Cancer Council has launched five new episodes of its podcast The Thing About Advanced Cancer, focused on supporting carers and families of people who are in their last months of life.
Hosted by well-known broadcaster and cancer survivor Julie McCrossin, the episodes feature interviews with respected cancer experts covering the practical and emotional aspects of the carer’s role.
Each episode also includes deeply personal insights from people who have cared for someone at the end of life.
The episodes provide trustworthy information on important issues such as self-care for carers, managing relationships with family members and friends, the practical aspects of supporting someone to die at home, and coping with grief.
Elizabeth Humphries, Cancer Council NSW Cancer Information Unit Manager, said the podcast episodes were created with support from the NSW Ministry of Health to address gaps in the existing resources for people caring for someone at the end of life.
“Caring for someone with advanced cancer can be one of the most rewarding things a person can do – but it can also be one of the most challenging, and at times isolating,” she said.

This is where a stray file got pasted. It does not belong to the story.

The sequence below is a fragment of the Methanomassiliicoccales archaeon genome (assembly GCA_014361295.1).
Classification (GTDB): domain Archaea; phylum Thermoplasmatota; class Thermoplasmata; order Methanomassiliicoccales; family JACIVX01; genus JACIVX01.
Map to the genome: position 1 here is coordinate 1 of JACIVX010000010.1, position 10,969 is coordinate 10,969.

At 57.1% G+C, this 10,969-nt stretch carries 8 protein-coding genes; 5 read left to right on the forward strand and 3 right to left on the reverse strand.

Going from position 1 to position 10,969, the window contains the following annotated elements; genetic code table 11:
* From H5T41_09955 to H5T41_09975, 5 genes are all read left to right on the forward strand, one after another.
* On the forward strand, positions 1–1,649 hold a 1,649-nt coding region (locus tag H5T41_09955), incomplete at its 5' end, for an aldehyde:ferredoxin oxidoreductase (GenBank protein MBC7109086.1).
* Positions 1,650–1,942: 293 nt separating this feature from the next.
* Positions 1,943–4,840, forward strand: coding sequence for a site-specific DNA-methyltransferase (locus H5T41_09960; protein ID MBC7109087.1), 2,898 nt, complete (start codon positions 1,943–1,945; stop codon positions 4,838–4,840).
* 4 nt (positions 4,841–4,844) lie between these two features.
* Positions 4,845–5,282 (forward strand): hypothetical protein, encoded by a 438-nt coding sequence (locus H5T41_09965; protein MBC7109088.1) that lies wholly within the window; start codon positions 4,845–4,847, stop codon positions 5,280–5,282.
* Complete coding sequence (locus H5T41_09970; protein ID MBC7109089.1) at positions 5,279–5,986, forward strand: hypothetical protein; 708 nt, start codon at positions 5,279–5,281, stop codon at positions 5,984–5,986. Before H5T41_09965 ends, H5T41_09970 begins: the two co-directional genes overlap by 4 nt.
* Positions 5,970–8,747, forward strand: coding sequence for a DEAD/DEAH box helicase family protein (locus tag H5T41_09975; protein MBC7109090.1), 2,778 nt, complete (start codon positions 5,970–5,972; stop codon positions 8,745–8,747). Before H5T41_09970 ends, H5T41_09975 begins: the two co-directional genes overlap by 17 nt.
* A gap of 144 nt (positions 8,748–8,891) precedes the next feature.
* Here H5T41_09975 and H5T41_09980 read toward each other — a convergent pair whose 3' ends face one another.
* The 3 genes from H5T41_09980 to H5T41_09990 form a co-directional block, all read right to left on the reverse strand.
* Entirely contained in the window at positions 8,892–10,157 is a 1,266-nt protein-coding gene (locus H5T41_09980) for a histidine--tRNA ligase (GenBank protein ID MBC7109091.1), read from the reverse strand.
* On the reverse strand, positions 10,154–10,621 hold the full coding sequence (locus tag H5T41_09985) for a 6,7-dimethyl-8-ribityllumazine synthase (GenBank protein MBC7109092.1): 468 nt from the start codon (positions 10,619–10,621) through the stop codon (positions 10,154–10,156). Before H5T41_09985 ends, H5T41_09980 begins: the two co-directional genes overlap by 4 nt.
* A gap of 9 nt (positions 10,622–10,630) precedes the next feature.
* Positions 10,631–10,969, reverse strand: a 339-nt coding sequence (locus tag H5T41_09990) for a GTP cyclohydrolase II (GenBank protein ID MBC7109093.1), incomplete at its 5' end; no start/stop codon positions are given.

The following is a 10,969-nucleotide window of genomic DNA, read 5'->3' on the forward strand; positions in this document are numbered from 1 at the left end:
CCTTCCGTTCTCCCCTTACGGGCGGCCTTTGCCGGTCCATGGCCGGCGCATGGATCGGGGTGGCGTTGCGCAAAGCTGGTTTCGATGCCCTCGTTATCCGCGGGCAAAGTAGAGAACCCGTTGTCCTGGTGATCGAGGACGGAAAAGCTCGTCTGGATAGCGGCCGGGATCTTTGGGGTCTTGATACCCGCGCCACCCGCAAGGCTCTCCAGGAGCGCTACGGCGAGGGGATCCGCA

“During this stage of a person’s illness, carers and families need reliable information about palliative and end-of-life care in a format that is quick and easy to access, as well as being easy to understand. For carers, families and friends of people approaching the end of life, finding the right information and support can make all the difference during such a difficult time.
“We know carers are often very time-poor, so we hope that by providing this information through a podcast that people can simply download to their phone, we can make it easier for everyone to access the information they need, whenever they need it.”
One of the carers who shared their experience for the podcast is Paul Scott-Williams, who cared for his husband Warren.
In 2018, Warren was diagnosed with late-stage thymus squamous cell carcinoma, a very rare form of cancer. He died just 204 days later.
“When you start a relationship with somebody, you certainly don’t think that if this works, one of you is probably going to be there when the other one dies,” Paul said.
“I’ve found that the hardest – the fact that that I was there as he took his last breath and I wasn’t ready for that.
“But I don’t regret it. And I certainly wouldn’t change it, because he wanted me to be there.”
The new The Thing About Advanced Cancer podcast episodes are available on the Cancer Council website on Apple Podcasts, and other podcast apps.
Source: Cancer Council